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Wellow is a village in Hampshire, England that falls within the Test Valley district and contains Canada, Embley, The Frenches, Shootash and Wellow Wood. The nearest town is Romsey and the nearest city Southampton. The village has a population of just over 3,000
Confusingly, some people refer to the two villages of East Wellow and West Wellow individually, while others refer to them collectively as Wellow. There is no official administrative or political division which separates the two parts and they share the same parish council, which also covers the small settlement of Canada. Canada is just inside the New Forest boundary and can only be reached by public road from the roundabout on the A36 at West Wellow.
King Alfred who died in 899 left “the toune of Welewe” in his will to his eldest daughter Ethelgifu. “Welue” is mentioned in the Domesday Book in 1086 where it is recorded that Agemund had five hides of about 600 acres there. Only the name “Wellow” appears on Saxton’s 1575 map of Hampshire, spelled “Wellew” in various maps from the seventeenth century. East and West Wellow appear separately by the time of John Harrison’s 1788 map, separated by the River Blackwater. Their exact positions on these early maps are hard to reconcile with the modern road and settlement pattern but until 1895 when the county boundary was realigned, West Wellow was in Wiltshire and East Wellow in Hampshire.
Most of the current housing dates from the Twentieth Century, with a few earlier buildings notably some thatched cottages. There is continuing small-scale infill development. All the principal services are found in the larger West Wellow and include a Post Office, some small shops, a filling station, village hall, recreation ground and Wellow School.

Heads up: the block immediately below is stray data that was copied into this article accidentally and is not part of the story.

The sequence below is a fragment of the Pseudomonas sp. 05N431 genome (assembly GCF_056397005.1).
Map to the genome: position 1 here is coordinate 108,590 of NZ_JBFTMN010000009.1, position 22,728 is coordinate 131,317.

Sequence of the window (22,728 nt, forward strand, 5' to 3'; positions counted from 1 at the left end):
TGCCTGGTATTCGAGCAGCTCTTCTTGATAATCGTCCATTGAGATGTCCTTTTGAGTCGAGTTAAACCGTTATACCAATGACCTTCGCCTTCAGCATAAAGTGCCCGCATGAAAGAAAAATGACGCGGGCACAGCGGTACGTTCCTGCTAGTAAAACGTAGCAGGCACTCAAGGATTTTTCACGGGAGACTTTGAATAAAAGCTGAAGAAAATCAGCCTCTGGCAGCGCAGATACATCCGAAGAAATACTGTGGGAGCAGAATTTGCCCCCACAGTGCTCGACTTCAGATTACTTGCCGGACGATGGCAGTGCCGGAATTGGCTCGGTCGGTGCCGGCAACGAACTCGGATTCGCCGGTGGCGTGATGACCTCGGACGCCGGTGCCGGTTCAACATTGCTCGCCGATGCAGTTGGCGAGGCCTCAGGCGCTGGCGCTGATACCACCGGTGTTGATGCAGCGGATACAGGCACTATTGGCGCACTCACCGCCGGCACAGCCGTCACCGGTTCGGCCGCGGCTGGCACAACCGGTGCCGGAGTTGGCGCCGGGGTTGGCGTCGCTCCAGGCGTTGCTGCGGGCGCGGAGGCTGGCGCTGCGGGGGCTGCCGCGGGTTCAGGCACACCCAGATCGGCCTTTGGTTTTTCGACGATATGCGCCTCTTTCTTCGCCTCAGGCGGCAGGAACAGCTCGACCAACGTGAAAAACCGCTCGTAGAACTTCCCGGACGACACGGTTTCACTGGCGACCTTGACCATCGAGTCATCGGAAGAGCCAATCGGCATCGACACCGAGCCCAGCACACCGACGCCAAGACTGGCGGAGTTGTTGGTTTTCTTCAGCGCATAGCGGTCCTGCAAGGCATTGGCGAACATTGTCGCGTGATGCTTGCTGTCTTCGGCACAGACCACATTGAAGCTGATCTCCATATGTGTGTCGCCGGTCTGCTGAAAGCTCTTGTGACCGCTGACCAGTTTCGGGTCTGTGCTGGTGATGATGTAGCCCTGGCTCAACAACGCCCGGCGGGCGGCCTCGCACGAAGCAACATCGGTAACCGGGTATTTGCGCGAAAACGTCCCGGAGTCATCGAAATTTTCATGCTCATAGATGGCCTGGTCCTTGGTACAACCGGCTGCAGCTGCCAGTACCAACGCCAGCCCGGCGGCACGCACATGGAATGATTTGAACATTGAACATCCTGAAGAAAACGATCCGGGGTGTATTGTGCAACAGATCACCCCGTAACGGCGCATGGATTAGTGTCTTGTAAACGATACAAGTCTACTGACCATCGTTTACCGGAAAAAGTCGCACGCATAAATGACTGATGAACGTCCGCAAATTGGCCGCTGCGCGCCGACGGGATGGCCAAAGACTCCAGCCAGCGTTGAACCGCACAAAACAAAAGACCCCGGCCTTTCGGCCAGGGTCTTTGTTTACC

The school was originally funded by money from Florence Nightingale’s family, and bears a plaque recording that information. There is a public house, the Red Rover, on the A36 and another, the Rockingham, in Canada. The smaller East Wellow, approximately 1 km to the north is mainly residential. Throughout the 1990s there was discussion of various options for the construction of a Wellow bypass route to relieve the village of the increasing volume of traffic on the A36 but none of these was built.
The northern boundary of the modern village is effectively the River Blackwater and the surrounding area is agricultural. The former Wellow Mill on the Blackwater was served by a complicated series of sluices to deal with changes in water level but was converted to a private residence in 1945 and no machinery remains. Along the river are a series of lakes which form the site of Woodington and Whinwhistle fisheries. West Wellow is also home to Carlo’s, a popular ice cream parlour and tea shop.
The parish church of St. Margaret of Antioch is a flint-faced stone structure consecrated in 1215 and the interior contains some wall paintings from this period. In 1251 Henry III of England granted a charter to Wellow to hold an annual fair on the eve of St Margaret’s Day. A chancel was added in the Thirteenth Century and a south aisle in the Fifteenth Century, but the church is famous as the burial site of Florence Nightingale, whose family home was the nearby Embley Park, now a private school. St Margaret’s is a destination for many visitors interested in Nightingale and the history of nursing. The church is some distance from the majority of the modern housing and there is no archaeological evidence that there was ever a substantial settlement close to the church.